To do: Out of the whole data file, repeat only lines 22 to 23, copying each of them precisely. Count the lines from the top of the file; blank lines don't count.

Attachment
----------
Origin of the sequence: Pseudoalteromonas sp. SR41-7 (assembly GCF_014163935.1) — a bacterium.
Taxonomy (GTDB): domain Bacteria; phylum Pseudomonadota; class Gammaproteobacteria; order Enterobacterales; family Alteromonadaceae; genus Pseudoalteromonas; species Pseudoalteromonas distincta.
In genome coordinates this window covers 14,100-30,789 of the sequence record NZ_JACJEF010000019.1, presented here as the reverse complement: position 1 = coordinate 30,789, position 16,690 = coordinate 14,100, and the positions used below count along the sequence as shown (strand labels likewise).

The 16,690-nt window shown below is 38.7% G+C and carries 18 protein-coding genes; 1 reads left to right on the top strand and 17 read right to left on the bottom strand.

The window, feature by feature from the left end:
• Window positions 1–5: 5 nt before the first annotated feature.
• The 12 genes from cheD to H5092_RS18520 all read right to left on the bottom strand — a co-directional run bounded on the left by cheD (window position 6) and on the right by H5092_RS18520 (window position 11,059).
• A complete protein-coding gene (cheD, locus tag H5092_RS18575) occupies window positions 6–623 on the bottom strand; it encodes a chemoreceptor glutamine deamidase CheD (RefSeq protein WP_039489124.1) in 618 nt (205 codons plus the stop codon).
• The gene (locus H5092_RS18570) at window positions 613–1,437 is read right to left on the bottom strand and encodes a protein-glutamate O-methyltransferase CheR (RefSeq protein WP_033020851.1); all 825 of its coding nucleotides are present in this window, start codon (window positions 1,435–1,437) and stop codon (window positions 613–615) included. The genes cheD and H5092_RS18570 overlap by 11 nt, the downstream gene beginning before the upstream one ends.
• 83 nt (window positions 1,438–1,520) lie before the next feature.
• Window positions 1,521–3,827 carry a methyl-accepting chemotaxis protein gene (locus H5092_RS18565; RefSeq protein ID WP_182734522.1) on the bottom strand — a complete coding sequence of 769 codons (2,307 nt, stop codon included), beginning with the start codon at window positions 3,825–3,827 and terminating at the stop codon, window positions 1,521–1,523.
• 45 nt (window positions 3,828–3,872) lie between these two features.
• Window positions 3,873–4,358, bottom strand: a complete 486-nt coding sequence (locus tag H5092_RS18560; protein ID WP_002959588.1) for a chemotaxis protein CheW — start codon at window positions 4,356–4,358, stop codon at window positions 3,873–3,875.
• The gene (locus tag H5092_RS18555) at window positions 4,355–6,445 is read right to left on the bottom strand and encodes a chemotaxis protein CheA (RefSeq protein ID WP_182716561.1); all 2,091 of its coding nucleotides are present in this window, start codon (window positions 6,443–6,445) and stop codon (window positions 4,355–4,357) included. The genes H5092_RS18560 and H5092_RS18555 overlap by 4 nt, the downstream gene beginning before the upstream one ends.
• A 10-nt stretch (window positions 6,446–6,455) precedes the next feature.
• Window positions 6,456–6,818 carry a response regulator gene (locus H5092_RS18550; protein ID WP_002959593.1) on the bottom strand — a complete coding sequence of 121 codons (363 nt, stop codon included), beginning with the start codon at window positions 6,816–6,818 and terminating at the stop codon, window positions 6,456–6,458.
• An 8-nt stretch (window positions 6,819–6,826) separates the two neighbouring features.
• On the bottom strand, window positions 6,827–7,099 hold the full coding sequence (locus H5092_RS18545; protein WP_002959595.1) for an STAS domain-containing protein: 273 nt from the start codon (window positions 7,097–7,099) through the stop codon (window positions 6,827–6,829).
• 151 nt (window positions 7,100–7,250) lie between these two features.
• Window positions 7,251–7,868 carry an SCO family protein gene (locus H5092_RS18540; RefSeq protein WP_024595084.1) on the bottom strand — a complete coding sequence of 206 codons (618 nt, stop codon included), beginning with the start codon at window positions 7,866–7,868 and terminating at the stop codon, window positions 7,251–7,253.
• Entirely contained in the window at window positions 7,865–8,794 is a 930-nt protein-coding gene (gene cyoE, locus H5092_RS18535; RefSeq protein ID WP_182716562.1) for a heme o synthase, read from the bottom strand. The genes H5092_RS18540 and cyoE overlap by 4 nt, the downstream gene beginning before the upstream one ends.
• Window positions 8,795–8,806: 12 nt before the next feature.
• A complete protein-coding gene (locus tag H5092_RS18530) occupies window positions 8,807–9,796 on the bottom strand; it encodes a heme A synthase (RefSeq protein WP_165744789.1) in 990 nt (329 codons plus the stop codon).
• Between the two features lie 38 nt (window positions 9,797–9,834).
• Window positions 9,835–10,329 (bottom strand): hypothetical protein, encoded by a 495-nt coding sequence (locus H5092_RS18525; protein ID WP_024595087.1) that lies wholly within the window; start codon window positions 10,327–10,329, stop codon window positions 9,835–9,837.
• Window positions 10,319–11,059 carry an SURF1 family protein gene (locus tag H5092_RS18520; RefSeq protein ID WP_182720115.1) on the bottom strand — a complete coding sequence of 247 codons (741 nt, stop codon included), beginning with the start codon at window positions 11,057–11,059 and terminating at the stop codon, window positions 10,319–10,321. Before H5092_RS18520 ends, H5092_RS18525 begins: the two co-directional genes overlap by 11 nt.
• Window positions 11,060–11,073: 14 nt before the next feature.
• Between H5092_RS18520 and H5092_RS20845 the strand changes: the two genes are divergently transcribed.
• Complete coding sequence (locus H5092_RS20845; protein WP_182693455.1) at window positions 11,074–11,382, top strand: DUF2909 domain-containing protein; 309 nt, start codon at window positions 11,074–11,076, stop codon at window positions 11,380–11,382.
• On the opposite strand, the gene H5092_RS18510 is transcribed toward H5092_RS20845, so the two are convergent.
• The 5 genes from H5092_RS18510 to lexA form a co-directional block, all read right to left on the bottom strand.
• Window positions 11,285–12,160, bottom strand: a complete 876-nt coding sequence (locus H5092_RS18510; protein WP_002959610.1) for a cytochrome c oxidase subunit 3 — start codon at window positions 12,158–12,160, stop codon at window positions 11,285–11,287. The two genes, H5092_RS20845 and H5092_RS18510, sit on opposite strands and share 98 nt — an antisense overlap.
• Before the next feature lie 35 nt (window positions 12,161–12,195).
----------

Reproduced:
• Window positions 8,795–8,806: 12 nt before the next feature.
• A complete protein-coding gene (locus tag H5092_RS18530) occupies window positions 8,807–9,796 on the bottom strand; it encodes a heme A synthase (RefSeq protein WP_165744789.1) in 990 nt (329 codons plus the stop codon).